I just posted this on LinkedIn in response to a survey from a colleague of mine asking whether ChatGPT should be credited as a co-author on papers:
- ChatGPT does not have a conception of what is going on in the world. It is a word-emitter that tricks human minds into thinking it does. In other words, it’s a kind of complex automaton, a marionette. The fact that the action of it is complex enough to fool us into thinking it “knows” something does not mean it does
- ChatGPT is as likely to emit false information as true information (perhaps more so; has this been assessed?)
- ChatGPT does not have deductive or inductive logical reasoning capabilities; nor does it have any “drive” to follow these principles
- Human papers are for human writers to communicate to human readers. It seems to me that the only argument in favor of including ChatGPT in this process is a misguided drive to speed up the process even more than publish-or-perish has. In fact it should be slowed down and made more careful.
- The present interest in ChatGPT is almost entirely driven by investor-fueled hype. It’s where investors are running after the collapse of cryptocurrency/web3. There is a nice interview with Timnit Gebru on the Tech Won’t Save Us podcast, titled “Don’t Fall for the AI Hype” that goes into this if you’re curious. As computer scientists, we should not be chasing trends like this.
I couldn’t help but add a second response after I saw someone throw up their hands and say this is the “state of the world” now:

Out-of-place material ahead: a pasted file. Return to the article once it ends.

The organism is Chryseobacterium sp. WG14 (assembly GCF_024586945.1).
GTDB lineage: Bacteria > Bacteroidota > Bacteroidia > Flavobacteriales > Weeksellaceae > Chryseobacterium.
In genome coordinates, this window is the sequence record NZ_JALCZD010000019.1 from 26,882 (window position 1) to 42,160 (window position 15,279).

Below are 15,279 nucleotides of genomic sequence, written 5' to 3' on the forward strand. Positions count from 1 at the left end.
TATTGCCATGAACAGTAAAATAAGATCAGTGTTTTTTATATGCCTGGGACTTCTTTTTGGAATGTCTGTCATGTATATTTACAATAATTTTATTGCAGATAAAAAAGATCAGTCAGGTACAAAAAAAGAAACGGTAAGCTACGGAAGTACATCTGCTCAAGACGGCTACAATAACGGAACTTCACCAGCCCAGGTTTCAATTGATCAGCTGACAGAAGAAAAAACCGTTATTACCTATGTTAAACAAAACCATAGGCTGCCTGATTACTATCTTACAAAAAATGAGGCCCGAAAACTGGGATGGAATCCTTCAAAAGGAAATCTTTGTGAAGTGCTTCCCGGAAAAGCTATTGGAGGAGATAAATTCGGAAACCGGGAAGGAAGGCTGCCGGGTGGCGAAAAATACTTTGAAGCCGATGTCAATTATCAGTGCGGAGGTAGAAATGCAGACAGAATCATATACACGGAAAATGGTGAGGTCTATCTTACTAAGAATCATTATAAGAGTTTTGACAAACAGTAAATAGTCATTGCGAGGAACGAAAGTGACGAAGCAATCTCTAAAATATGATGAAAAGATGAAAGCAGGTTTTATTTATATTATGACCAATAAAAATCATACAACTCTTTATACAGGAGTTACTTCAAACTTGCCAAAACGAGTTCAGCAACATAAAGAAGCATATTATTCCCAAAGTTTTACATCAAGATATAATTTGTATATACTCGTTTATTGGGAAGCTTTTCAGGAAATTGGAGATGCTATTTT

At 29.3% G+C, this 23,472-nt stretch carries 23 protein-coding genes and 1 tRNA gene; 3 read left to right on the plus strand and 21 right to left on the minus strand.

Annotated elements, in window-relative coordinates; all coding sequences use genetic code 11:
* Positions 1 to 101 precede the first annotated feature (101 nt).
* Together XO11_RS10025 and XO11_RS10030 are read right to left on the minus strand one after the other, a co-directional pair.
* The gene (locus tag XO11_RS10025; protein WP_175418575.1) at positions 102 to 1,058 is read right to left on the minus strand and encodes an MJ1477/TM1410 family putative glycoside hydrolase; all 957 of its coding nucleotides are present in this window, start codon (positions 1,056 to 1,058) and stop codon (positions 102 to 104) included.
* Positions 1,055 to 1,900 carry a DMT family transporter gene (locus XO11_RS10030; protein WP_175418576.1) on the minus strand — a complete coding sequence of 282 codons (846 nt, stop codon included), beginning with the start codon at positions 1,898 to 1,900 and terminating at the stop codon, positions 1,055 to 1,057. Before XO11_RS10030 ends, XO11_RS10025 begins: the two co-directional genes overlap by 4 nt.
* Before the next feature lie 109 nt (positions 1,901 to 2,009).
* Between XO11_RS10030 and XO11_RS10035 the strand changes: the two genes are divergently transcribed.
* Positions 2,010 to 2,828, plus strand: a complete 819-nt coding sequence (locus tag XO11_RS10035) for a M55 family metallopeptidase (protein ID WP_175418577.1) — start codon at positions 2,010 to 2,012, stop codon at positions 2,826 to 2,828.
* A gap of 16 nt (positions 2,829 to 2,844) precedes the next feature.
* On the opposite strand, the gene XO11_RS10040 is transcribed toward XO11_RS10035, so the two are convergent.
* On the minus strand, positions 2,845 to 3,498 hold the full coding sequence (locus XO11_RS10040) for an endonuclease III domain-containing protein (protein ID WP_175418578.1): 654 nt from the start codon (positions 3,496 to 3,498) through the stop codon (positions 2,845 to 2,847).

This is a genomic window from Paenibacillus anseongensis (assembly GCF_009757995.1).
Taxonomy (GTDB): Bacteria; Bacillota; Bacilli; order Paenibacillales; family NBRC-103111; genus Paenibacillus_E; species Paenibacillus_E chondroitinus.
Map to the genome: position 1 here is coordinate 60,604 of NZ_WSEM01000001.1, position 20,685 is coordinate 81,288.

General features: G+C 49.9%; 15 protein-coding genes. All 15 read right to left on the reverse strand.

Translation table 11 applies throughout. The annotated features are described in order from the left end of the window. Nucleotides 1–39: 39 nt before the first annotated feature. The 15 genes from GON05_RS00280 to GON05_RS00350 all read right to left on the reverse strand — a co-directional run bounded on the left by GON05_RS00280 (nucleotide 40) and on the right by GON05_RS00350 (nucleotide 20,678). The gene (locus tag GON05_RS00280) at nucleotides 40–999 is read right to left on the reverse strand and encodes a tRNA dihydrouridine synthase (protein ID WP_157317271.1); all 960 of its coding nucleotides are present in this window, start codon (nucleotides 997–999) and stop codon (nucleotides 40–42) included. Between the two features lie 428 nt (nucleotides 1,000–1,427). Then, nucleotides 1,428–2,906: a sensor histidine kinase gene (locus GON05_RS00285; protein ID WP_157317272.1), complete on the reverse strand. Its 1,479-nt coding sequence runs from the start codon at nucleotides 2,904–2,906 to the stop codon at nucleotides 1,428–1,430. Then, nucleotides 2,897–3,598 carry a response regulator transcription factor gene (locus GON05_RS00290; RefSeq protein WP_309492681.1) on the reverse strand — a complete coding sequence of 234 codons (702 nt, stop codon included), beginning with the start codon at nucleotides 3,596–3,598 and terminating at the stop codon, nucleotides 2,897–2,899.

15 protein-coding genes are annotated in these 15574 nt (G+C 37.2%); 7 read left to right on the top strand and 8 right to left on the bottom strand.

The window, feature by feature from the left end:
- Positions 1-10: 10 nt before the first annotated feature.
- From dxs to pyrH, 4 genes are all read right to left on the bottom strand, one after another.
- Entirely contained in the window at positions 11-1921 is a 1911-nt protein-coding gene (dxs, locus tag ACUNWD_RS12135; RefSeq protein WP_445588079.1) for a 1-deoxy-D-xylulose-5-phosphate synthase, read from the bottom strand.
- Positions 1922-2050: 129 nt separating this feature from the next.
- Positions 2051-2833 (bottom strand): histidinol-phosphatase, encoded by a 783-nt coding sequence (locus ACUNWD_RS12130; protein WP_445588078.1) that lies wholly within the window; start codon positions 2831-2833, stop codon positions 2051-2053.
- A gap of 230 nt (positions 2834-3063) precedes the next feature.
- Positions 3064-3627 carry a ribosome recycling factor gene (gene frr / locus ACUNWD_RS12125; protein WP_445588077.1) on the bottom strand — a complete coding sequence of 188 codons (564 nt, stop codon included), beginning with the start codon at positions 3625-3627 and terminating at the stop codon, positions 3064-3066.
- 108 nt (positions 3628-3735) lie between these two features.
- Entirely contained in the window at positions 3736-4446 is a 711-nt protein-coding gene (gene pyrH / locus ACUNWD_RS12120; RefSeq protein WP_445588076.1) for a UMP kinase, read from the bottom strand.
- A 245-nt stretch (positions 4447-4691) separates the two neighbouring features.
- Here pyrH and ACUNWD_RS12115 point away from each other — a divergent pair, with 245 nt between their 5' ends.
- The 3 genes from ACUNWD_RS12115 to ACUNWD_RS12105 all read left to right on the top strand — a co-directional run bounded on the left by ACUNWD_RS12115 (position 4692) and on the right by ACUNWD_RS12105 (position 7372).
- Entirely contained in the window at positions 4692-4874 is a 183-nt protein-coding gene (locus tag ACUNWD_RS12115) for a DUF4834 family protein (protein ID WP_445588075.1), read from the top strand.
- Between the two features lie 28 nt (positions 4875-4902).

The state of the world is what we make it. As computer scientists, we have a responsibility to hold the line against this maniacal hype. It’s insane, in an almost literal sense, for us to follow the herd on this particular issue. We know better. We know all about just-so stories. We know about mechanical Turks. We’ve been through half a dozen or more AI hype cycles where the latest thing, whether it be expert systems or case-based reasoning or cybernetics or the subsumption architecture or neural networks or Bayesian inference or or or…., was going to replace the human mind. None of them have become that, to a one, and ChatGPT won’t either.
@email@example.com I’d disagree. The world is huge. We are 8 billion people, as individuals we can impact 100, perhaps 1,000 people. Even the biggest companies impact billions, but not all humanity. Even countries and global leaders impact a slice of the world. It’s a huge problem for us to solve. It’s nice tring to break limits. In my youth, for that sake I joined into politics, companies, and non-profits. And it’s hard and a bit disappointing that things doesn’t improve in the way we’d expect. Requires a lot of energy to fight the status quo.
And we need to have hope of a better world. We as humans, NEED hope. Thats why religions, organizations, volunteers, exist.
It’s not romantic to say something against hope. It’s better to say “Yeah, let’s follow this politician/businesspeople/influencer/idealism, they have an answer to the problem”, usually is not true.
But on what I’d agree is that we can impact OUR world. We can avoid using the polluting product, the toxic technology or what the evil company mak
take it from who it comes. I could be wrong and I’m in a stage of my life defining what is the next step to have a decent lifestyle while I’m feeling proud, or at least not-shaming from my passage though this world.
I live in a “second world/developing country” with the former richest man in the world. We have scarcity, and people here needs to believe on a better life. I think it’s the same everywhere else but here is not a matter of “having vacation this year” but “having housing and food tomorrow”